CLICK FOR DETAILS: 2018 Porsche 911 GT3 Touring on eBay

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2001 BMW 540i Sport Wagon

The E39 continued and expanded the 5-series wagon’s popularity by bringing bigger wheels, more power and updated looks to the mid-range Audi-challenger. Like the first generation, these were only available in rear-wheel drive in the U.S., so matching the all-wheel drive variants available from…well, everyone else, required a very good looking and potent package. BMW pulled that off, with the Sport versions of both the 528i and 540i wagons thoroughly encapsulating the ethos of the great Euro five doors.

But there was a catch.

If you wanted a manual gearbox, you had to select the lower output 528i model. For all its shouty V8-ness, the 282 horsepower 4.4 liter M62-equipped 540i only came with BMW’s Steptronic if you needed to haul ass and a family. Still, they’re highly sought packages and this has to be one of the nicer examples left out in the wild, or so it would seem at first glance:

CLICK FOR DETAILS: 2001 BMW 540i Sport Wagon on eBay

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1992 BMW 525tds Touring

The story behind BMW’s foray into diesel power in the U.S. was pretty interesting. BMW had developed the M21 2.4 liter turbocharged inline-6 diesel in the 1970s with fuel prices rising; it finally launched in the early 1980s with the E28 524td. But you probably best know that motor for its appearance in mid-80s American iron; an attempt by Ford to improve the fuel economy of its large executive Lincoln Continental. The marriage didn’t work; although the M21 was a good motor (especially when compared to GM’s diesel!), gas prices were falling and the economy was recovering by the time it finally came to market. But since BMW went through the effort to get the M21 legal for U.S. shores, they brought the 524td over here, too. It was a slow seller in the E28 lineup; equipped only with an automatic, BMW dealers shifted 3,635 of the diesels.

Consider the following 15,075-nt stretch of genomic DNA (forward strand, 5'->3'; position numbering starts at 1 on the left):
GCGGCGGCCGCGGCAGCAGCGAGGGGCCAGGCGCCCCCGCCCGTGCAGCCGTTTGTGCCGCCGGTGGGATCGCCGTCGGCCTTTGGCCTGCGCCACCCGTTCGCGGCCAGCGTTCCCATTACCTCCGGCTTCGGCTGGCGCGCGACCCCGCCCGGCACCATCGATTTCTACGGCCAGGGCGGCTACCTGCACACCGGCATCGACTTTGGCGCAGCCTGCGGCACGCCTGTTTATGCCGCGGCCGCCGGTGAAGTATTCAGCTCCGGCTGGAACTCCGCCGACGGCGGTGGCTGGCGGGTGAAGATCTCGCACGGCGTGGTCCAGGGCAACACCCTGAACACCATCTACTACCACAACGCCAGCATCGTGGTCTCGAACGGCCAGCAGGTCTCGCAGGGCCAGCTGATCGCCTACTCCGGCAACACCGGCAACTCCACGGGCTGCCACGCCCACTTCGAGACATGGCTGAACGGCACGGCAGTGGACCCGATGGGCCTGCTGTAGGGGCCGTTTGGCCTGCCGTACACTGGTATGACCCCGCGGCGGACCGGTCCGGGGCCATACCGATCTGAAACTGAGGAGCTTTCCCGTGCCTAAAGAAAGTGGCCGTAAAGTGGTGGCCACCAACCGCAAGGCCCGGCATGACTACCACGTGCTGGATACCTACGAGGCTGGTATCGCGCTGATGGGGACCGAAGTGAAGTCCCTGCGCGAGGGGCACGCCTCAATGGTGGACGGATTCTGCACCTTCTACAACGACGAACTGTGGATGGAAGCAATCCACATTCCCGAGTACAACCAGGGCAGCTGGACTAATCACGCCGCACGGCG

No surprise, then, that when the E34 launched, the diesel didn’t come back with it. Though the U.S. market didn’t see the M21 in the lineup though it soldiered on. The M21 was replaced in 1991 by a new version, the M51. Now displacing 2.5 liters and with an intercooler in “s” version, the 525tds upped the power from the 114 seen in the 524td to 141 and it had 192 lb.ft of torque at only 2,200 rpms. This motor carried BMW’s diesels through the 1990s, and was available in everything from the 3-series to the 7-series.

So it’s a bit of a treat to see the M51 in North America. It’s more of a treat to see it in a Touring, and in great shape, and hooked up to a manual transmission. And, it has manual sport seats as well. Yes, the want is strong in this one!

CLICK FOR DETAILS: 1992 BMW 525tds Touring on eBay

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1995 BMW 320i Touring

We’ve covered just about every generation of 3-series wagon here, barring new ones. The E30 is most popular to import these days, and the E46 introduced the US market to the idea that BMW made smaller, fun wagons too; but in between, the rest of the world got to enjoy the neat looks of the E36 Touring.

So here we are; it’s 2020, and that means cars that were produced up through November 1995 are a lot easier to procure and import. And that’s exactly what someone did with this Calypso Red Metallic 320i Touring, produced for the UK market in April 1995. Now that it’s here, is it the one to get?

CLICK FOR DETAILS: 1995 BMW 320i Touring on eBay

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1997 Alpina B6 2.8 Touring